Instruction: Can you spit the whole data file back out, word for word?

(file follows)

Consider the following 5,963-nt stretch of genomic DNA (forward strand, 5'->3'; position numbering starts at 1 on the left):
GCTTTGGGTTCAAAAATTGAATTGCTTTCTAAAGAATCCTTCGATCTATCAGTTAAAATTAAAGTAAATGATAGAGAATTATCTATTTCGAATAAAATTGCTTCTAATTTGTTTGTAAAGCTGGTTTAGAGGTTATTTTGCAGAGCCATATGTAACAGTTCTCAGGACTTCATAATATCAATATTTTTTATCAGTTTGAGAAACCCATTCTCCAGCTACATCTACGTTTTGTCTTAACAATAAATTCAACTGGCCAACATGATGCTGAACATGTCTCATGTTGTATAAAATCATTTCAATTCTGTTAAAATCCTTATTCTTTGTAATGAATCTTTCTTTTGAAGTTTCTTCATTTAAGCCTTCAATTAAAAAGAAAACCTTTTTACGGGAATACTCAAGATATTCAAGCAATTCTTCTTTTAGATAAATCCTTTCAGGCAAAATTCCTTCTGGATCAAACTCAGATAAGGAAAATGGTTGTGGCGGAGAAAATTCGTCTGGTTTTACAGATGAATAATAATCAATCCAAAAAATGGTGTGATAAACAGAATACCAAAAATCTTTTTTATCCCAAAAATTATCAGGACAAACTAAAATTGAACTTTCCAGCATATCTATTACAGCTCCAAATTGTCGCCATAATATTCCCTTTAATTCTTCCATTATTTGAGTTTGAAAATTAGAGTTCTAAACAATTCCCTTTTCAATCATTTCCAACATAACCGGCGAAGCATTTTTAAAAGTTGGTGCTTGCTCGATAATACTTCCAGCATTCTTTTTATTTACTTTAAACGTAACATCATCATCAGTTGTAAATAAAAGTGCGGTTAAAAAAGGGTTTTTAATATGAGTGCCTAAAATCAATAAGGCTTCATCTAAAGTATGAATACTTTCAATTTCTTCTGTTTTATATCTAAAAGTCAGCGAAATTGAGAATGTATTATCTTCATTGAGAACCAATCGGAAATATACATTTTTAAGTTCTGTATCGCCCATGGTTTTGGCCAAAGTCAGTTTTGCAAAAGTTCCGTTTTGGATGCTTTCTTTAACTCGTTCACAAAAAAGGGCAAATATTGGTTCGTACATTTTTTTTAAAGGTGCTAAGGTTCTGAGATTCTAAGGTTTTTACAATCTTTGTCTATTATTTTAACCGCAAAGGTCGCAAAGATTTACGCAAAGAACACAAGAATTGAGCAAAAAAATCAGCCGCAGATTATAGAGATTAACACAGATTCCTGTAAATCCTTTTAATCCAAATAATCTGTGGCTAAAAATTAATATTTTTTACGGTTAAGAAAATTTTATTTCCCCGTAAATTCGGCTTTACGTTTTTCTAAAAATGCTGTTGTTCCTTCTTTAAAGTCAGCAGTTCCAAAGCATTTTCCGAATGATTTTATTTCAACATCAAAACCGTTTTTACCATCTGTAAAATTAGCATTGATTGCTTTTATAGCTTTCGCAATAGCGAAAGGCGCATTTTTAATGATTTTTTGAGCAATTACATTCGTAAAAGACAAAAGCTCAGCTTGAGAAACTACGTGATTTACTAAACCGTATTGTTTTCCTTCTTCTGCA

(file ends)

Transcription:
Consider the following 5,963-nt stretch of genomic DNA (forward strand, 5'->3'; position numbering starts at 1 on the left):
GCTTTGGGTTCAAAAATTGAATTGCTTTCTAAAGAATCCTTCGATCTATCAGTTAAAATTAAAGTAAATGATAGAGAATTATCTATTTCGAATAAAATTGCTTCTAATTTGTTTGTAAAGCTGGTTTAGAGGTTATTTTGCAGAGCCATATGTAACAGTTCTCAGGACTTCATAATATCAATATTTTTTATCAGTTTGAGAAACCCATTCTCCAGCTACATCTACGTTTTGTCTTAACAATAAATTCAACTGGCCAACATGATGCTGAACATGTCTCATGTTGTATAAAATCATTTCAATTCTGTTAAAATCCTTATTCTTTGTAATGAATCTTTCTTTTGAAGTTTCTTCATTTAAGCCTTCAATTAAAAAGAAAACCTTTTTACGGGAATACTCAAGATATTCAAGCAATTCTTCTTTTAGATAAATCCTTTCAGGCAAAATTCCTTCTGGATCAAACTCAGATAAGGAAAATGGTTGTGGCGGAGAAAATTCGTCTGGTTTTACAGATGAATAATAATCAATCCAAAAAATGGTGTGATAAACAGAATACCAAAAATCTTTTTTATCCCAAAAATTATCAGGACAAACTAAAATTGAACTTTCCAGCATATCTATTACAGCTCCAAATTGTCGCCATAATATTCCCTTTAATTCTTCCATTATTTGAGTTTGAAAATTAGAGTTCTAAACAATTCCCTTTTCAATCATTTCCAACATAACCGGCGAAGCATTTTTAAAAGTTGGTGCTTGCTCGATAATACTTCCAGCATTCTTTTTATTTACTTTAAACGTAACATCATCATCAGTTGTAAATAAAAGTGCGGTTAAAAAAGGGTTTTTAATATGAGTGCCTAAAATCAATAAGGCTTCATCTAAAGTATGAATACTTTCAATTTCTTCTGTTTTATATCTAAAAGTCAGCGAAATTGAGAATGTATTATCTTCATTGAGAACCAATCGGAAATATACATTTTTAAGTTCTGTATCGCCCATGGTTTTGGCCAAAGTCAGTTTTGCAAAAGTTCCGTTTTGGATGCTTTCTTTAACTCGTTCACAAAAAAGGGCAAATATTGGTTCGTACATTTTTTTTAAAGGTGCTAAGGTTCTGAGATTCTAAGGTTTTTACAATCTTTGTCTATTATTTTAACCGCAAAGGTCGCAAAGATTTACGCAAAGAACACAAGAATTGAGCAAAAAAATCAGCCGCAGATTATAGAGATTAACACAGATTCCTGTAAATCCTTTTAATCCAAATAATCTGTGGCTAAAAATTAATATTTTTTACGGTTAAGAAAATTTTATTTCCCCGTAAATTCGGCTTTACGTTTTTCTAAAAATGCTGTTGTTCCTTCTTTAAAGTCAGCAGTTCCAAAGCATTTTCCGAATGATTTTATTTCAACATCAAAACCGTTTTTACCATCTGTAAAATTAGCATTGATTGCTTTTATAGCTTTCGCAATAGCGAAAGGCGCATTTTTAATGATTTTTTGAGCAATTACATTCGTAAAAGACAAAAGCTCAGCTTGAGAAACTACGTGATTTACTAAACCGTATTGTTTTCCTTCTTCTGCA